Every culture has celebrations which are important to them. Some of these celebrations are political and many are religious. This isn’t the case for Kwanzaa. If you’re unsure how to explain the meaning of Kwanzaa to your children, perhaps this article will help.
Created in 1966 by Dr. Maulana Karenga, Kwanzaa celebrates families, community and the culture of Africans around the world. It was designed to restore the African culture no matter where those families may be living, and give a sense of community to those of African descent.
The celebration is based on seven principles:
- Umoja or unity
- Kujichagulia or self-determination
- Ujima or collective work and responsibility
- Ujamaa or cooperative economics
- Nia or purpose
- Kuumba or creativity
- Imani or faith
Each day during the seven-day celebration of Kwanzaa, one of these principles is emphasized. Rather than concentrating on the seven principles only during the Kwanzaa celebration, families are encouraged to discuss ways each family member can live out these principles throughout the year.
There are also seven symbols associated with Kwanzaa:
- Mazeo – the crops, fruits and vegetables which shows the rewards of labor
- Mkeka – mat or placemat which demonstrates the foundation of history and tradition
- Muhindi – the corn which symbolizes the children and the future
- Mishumaa Saba – the seven candles which denotes the seven principles
- Kinara – the candleholder which symbolizes the roots of continental Africa
- Kikombe Cha Umoja – the unity cup which symbolizes practicing unity
- Zawadi – the gifts which symbolize labor and love of parents as well as the commitment made and kept by the children of a family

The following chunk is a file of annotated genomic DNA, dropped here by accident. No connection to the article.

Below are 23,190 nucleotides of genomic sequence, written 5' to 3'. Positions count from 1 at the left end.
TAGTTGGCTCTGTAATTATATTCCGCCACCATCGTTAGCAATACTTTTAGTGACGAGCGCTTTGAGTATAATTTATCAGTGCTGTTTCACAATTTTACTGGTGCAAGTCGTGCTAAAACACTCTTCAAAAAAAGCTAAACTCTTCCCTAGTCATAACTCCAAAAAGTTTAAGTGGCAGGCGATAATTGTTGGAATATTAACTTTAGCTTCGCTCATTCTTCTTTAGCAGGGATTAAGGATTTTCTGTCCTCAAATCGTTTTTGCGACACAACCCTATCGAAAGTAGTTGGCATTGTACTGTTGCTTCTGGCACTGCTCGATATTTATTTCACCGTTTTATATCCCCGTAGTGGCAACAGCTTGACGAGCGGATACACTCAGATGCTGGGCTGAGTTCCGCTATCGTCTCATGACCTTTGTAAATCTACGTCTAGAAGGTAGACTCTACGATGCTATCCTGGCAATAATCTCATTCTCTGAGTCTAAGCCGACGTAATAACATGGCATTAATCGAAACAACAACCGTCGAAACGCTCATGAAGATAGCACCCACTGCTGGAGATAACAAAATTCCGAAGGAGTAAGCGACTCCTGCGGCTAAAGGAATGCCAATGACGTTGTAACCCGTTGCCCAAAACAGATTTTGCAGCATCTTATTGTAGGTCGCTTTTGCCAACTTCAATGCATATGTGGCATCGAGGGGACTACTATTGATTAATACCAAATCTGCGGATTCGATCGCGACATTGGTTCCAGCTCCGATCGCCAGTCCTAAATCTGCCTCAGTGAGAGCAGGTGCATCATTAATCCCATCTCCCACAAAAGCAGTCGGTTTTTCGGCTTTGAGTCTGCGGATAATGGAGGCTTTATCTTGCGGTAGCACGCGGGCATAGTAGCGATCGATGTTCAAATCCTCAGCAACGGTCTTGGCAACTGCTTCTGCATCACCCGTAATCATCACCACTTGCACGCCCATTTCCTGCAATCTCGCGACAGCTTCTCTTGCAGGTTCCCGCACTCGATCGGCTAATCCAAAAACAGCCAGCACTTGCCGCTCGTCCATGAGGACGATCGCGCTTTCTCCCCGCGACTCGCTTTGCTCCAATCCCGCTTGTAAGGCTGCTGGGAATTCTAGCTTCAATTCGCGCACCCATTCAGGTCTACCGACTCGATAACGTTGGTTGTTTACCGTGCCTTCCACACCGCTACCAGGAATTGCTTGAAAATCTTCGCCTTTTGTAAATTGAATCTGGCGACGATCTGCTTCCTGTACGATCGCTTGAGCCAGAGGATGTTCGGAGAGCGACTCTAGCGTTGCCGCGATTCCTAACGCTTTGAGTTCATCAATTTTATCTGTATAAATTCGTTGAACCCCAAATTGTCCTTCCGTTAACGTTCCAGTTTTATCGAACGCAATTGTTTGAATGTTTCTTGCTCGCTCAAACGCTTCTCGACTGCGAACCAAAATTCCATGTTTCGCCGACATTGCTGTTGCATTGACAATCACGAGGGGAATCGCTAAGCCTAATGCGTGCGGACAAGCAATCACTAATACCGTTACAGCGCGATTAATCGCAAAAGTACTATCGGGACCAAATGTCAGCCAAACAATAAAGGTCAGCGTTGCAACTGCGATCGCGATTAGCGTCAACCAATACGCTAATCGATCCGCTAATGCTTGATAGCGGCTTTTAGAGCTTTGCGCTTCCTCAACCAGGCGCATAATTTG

These symbols will be used throughout the holiday at specific ceremonies during the celebration.
Kwanzaa wasn’t designed to replace other holidays during the winter months. The Christians have Christmas, Jewish people celebrate Hanukkah, pagans have winter solstice and those of African lineage now have Kwanzaa. Much like other holidays, Kwanzaa is designed to gather African families and communities together in such a way to leave a legacy for those who follow in their footsteps.
In order not to conflict with holidays celebrated by other cultures, Kwanzaa is celebrated from December 26 through January 1. Two gifts are given each year, a book and something to stimulate pride in African history and culture, as well as other gifts. The name ‘Kwanzaa’ can be translated as ‘first fruits’ from the Swahili language.
Decorations for Kwanzaa include black, red and green. You can also expect to see traditional symbols and items from Africa. Candles are lit each night and children are encouraged to be an active participant in the celebration.
Kwanzaa may be a relatively recent celebration but that doesn’t mean it isn’t important. Determining how to explain the meaning of Kwanzaa to your children will help them understand their friends who are of African descent. Why not surprise an African friend with a Kwanzaa gift this year based on one of the seven principles?